“Carry this movement through the Winter. Carry this movement through the bitter cold and into Spring. Shake off your morning dew, youth, for you are many, they are few.
“Washington: We have no bombs. We have no weapons. We have no threats. But behold the power of the quill and ink.”
“A message from Anonymous to the 99%”
In my previous entry, Support Your Local General Assembly, I talked about the Occupy movement and its General Assemblies. Less than a week later, on October 15th, there were hundreds of Occupy events in over 80 countries around the world. This was also the day that Occupy Carbondale started its 24/7 occupation of a spot of public land near the metal Bucky Dome on the SIUC campus. So much has happened since that day that it’s hard to believe that it was less than a month ago! And there’s still so much happening that I don’t have much time tonight to write this entry. However, I want to write at least a few words tonight because I feel the movement may be reaching another turning point.
Winter is coming. In some parts of the U.S., Winter is already settling in, bringing with it freezing temperatures and the promise of several months of ice and snow. Here in Southern Illinois, the weather has fluctuated wildly between sunny 70 degree days and nights of icy rain where the cold sting of Winter truly chills us to the bone, if only for a day or three.
Between the fluctuating weather and my resulting bout of severe bronchitis, I’ve had plenty of time to reflect on the coming of Winter. As I consider the details of strategy and logistics for both Occupy Carbondale and the broader Occupy movement, my mind keeps going back to a quote from an Anonymous video about the movement:
“Carry this movement through the Winter. Carry this movement through the bitter cold and into Spring.”
Occupy Wall Street and the various other Occupies initially had much of the energy and spirit of a demonstration that you might expect to arise in the blossoming warmth and sunny vitality of Spring. They appeared suddenly and grew rapidly; they were full of energy, artistry, and daring; their message offered a profound challenge to the economic and political institutions of our day. If they had arrived in April, they could have spent months flourishing in the warmth and light, spreading like wildfire and laying down deep roots across the nation and the world.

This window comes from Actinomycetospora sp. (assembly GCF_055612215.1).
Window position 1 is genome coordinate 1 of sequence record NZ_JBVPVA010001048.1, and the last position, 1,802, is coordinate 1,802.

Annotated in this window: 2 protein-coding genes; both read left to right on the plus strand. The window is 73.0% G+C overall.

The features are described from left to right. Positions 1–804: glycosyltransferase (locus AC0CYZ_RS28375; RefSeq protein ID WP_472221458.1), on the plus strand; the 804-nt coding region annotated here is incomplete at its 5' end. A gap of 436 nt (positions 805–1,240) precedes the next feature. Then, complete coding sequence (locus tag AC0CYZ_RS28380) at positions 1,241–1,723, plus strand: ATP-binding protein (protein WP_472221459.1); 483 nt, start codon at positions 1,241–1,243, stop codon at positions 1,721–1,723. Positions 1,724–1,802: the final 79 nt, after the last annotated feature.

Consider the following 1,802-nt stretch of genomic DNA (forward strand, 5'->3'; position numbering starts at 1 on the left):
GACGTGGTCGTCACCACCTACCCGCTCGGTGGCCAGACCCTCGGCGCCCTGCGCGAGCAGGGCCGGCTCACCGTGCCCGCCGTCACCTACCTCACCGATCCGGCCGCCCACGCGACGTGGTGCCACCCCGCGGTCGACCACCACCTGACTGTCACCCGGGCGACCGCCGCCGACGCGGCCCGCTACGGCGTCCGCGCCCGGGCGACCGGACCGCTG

Instead, they came during Fall in the Northern Hemisphere. Occupy Wall Street started in mid-September, and the first global Occupy event happened in mid-October, a time when the warmth and the light is already visibly slipping away. The fact that the movement experienced such explosive growth even in the midst of this seasonal transition is a testament to how many of us among the 99% are truly ready for a change. However, that said, the season is changing, and it’s time for us to figure out what this means for our movement. With that in mind, I have two important thoughts to share on this subject.
My first thought is that this movement really must carry through the bitter cold and into Spring. Occupy Wall Street and the other Occupies have captured the public imagination, inspiring millions of people spread across at least 80 countries to occupy public spaces in the name of challenging the corporate takeover of our democracy and ultimately the world at large. We must follow through with the spirit of this popular uprising, occupying public space until the 1% have been driven out of power and progress toward a true democracy of, by, and for the people has begun.
Sure, there are many ways for us to challenge that corporate takeover and create a more direct democracy. If Occupy fades away, we will find other ways to take action together. But if we give up on Occupy now, I worry that we will settle into a deeper rut of apathy and inaction than we were stuck in before the Occupy movement started. Removing corporate money from our political process is perhaps the single most important issue on the table right now, and we currently have 24/7 encampments in every major city and many smaller cities that are organizing in pursuit of real action on this issue. The pressure on politicians created by these demonstrations has even lead to a group of U.S. Senators proposing an amendment to the Constitution that would effectively overturn the Citizens United decision by allowing both Congress and individual States to place limits on the amount of donations made by corporations.